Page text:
Community Outreach

Historical meeting of two great leaders

By Fatima kermali

Two great religious leaders from the two Abrahamic faiths have met marking a unique historical union. Pope Francis met top Shia Muslim religious leader Grand Ayatollah Ali al-Sistani during the first-ever papal visit to Iraq. Pope Francis went to Iraq from March 5 to 8, with visits planned to the capital Baghdad, the northern city of Mosul and Ur, where Abraham is said to have been born. Included in the visit was the city of Najaf during his three-day trip to Iraq where he had a private meeting with the Grand Ayatullah where he resides. Najaf is a prominent city as it houses the shrine of Imam Ali where he is buried, the successor to the Prophet Mohammed. Najaf is also the home to Shiite Islam’s most prominent hawza – an institution of religious learning, and Iraq’s marja’iyya, the most learned and respected Shiite clerics in the country.

The meeting between the 84 year old pope and 90 year old ayatollah is a profound statement about the importance of tolerance and dialogue in a tumultuous region where unrest harbors over the people. This unification is a sign of peace and solidarity for people not only in Iraq, or the middle East but all over the world as millions witness two influential global religious leaders with differing faiths, and nationality come together. Sistani, 90, is seen as a moderating figure in Iraq, and over the years his pronouncements have demonstrated influence. He has mobilized Iraqis to vote and brought down a prime minister. He helped turn the tide against the Islamic State, issuing a fatwa that called on Iraqis to join the fight against the group.

Yet, the meeting has highlighted the religious diversity of Iraq rather than the political conflicts of the country. The Pope’s visit also sparks the important cultural historical heritage of the nation as being the cradle of civilization.
Henceforth, Pope Francis arrived in Iraq on Friday, and met the Ayatollah in his modest home devoid of any pomp or entourage usually associated with visiting heads of state. The meeting lasted about 45 minutes. The meeting occurred with no media present. Afterward, the Vatican said in a statement that the conversation had “underlined the importance of collaboration. “Sistani’s office put out a statement of its own saying that the ayatollah had wished the pontiff, and Roman Catholics, “happiness and peace.” According to the statement, Sistani said spiritual leaders of the “great religions” should make an effort to curb the tragedies of oppression, persecution and violence.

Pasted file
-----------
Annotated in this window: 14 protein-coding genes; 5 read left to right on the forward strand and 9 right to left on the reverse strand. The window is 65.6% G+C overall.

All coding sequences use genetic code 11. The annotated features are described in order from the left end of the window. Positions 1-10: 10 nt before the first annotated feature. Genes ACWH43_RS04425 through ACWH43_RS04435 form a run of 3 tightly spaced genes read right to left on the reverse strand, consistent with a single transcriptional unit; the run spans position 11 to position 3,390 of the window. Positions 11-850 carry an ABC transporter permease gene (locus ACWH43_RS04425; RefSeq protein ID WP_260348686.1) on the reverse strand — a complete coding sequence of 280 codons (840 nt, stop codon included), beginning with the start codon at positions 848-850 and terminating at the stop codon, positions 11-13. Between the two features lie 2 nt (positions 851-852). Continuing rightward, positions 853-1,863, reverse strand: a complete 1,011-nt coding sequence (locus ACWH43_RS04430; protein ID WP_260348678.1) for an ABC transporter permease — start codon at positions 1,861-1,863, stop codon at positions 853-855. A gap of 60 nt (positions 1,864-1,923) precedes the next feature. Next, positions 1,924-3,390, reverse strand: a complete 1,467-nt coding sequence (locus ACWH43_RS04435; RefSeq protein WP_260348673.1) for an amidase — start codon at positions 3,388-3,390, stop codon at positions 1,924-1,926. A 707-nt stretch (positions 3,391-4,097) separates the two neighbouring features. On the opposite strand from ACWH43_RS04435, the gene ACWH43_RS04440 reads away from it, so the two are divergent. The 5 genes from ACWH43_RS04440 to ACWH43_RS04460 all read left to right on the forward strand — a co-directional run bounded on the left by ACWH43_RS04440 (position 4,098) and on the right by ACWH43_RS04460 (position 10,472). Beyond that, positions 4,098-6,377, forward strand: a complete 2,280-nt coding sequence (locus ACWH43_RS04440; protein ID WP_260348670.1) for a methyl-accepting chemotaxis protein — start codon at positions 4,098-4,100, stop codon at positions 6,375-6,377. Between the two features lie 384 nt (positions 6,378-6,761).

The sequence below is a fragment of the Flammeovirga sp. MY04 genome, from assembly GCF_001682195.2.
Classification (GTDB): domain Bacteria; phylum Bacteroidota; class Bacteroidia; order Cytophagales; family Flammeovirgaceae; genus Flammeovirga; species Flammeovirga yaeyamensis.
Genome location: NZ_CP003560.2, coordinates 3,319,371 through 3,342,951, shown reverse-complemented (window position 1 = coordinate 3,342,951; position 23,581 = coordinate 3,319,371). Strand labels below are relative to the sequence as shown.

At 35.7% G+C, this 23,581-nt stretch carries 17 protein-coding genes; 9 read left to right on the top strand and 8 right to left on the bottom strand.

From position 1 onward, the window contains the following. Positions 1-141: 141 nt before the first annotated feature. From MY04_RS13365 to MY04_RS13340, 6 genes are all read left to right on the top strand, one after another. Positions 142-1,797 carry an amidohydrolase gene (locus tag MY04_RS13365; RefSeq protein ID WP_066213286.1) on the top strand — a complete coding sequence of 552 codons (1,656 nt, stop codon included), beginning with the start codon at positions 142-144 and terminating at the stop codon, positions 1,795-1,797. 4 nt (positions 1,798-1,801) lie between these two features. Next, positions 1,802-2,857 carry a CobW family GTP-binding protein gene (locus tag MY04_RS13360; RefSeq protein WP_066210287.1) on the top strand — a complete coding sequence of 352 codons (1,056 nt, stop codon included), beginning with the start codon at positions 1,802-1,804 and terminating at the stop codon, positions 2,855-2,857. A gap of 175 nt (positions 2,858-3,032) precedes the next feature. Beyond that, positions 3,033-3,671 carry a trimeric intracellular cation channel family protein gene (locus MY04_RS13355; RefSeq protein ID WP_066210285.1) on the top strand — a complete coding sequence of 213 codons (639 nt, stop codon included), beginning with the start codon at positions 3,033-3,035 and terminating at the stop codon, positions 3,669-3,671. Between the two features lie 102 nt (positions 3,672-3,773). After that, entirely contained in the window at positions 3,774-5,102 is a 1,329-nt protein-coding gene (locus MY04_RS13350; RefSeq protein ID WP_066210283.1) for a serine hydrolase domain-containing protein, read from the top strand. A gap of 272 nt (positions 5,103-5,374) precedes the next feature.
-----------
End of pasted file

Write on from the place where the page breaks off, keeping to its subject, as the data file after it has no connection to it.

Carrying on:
The impact of the meeting not only moved many around the world but, Pope Francis himself also had a reverence for his counterpart with whom he conversed for nearly an hour. He stated after the meeting,
“I felt the duty in this pilgrimage of faith and penitence to go and meet a great man, a great sage, a man of God and on listening to him [Ayatullah Sistani], you can perceive this….He is a person who has wisdom and prudence. He said to me it has been 10 years that I have not received people who come to visit me with political objectives, I met only those with religious. He was very respectful, very respectful in our meeting that I felt honored. He never gets up to greet people but he got up twice to greet me. He is a humble and wise man. That meeting did my soul good, it is a light.”

After meeting with Sistani, Francis traveled across southern Iraq, arriving on the outskirts of a desert archaeological site, now lined with Vatican and Iraqi flags. On the horizon, military members paced the top of a 4,000-year-old mud-brick Mesopotamian ziggurat, the lone remnant of the ancient civilization. Speaking to the interreligious gathering in a place where “faith was born,” Francis said groups needed to work together to end extremism and hostility. Francis later presided over a mass at St Joseph’s Cathedral in Baghdad. On Sunday, he will visit Christian communities in Mosul, Erbil and Qaraqosh in the north of the country.
This visit truly demonstrated the Ayatollah’s message of peace, as he affirmed, “the sacredness of human life and the importance of the unity of the Iraqi people”.

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